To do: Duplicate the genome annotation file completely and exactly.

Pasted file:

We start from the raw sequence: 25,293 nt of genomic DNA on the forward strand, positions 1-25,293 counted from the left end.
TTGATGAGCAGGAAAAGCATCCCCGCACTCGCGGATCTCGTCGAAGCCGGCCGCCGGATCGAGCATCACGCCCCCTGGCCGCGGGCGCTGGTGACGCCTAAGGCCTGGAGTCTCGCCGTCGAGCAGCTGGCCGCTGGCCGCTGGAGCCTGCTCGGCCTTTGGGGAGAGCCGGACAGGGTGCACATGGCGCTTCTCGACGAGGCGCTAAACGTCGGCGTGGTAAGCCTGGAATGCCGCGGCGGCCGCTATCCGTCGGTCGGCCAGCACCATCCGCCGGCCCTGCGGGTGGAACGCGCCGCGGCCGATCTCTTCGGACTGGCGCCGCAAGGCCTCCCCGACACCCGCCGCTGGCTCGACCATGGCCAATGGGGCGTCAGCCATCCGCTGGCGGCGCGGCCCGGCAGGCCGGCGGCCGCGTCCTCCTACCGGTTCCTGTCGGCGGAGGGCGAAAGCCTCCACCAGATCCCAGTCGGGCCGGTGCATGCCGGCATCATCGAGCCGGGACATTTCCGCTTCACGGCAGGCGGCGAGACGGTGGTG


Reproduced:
We start from the raw sequence: 25,293 nt of genomic DNA on the forward strand, positions 1-25,293 counted from the left end.
TTGATGAGCAGGAAAAGCATCCCCGCACTCGCGGATCTCGTCGAAGCCGGCCGCCGGATCGAGCATCACGCCCCCTGGCCGCGGGCGCTGGTGACGCCTAAGGCCTGGAGTCTCGCCGTCGAGCAGCTGGCCGCTGGCCGCTGGAGCCTGCTCGGCCTTTGGGGAGAGCCGGACAGGGTGCACATGGCGCTTCTCGACGAGGCGCTAAACGTCGGCGTGGTAAGCCTGGAATGCCGCGGCGGCCGCTATCCGTCGGTCGGCCAGCACCATCCGCCGGCCCTGCGGGTGGAACGCGCCGCGGCCGATCTCTTCGGACTGGCGCCGCAAGGCCTCCCCGACACCCGCCGCTGGCTCGACCATGGCCAATGGGGCGTCAGCCATCCGCTGGCGGCGCGGCCCGGCAGGCCGGCGGCCGCGTCCTCCTACCGGTTCCTGTCGGCGGAGGGCGAAAGCCTCCACCAGATCCCAGTCGGGCCGGTGCATGCCGGCATCATCGAGCCGGGACATTTCCGCTTCACGGCAGGCGGCGAGACGGTGGTG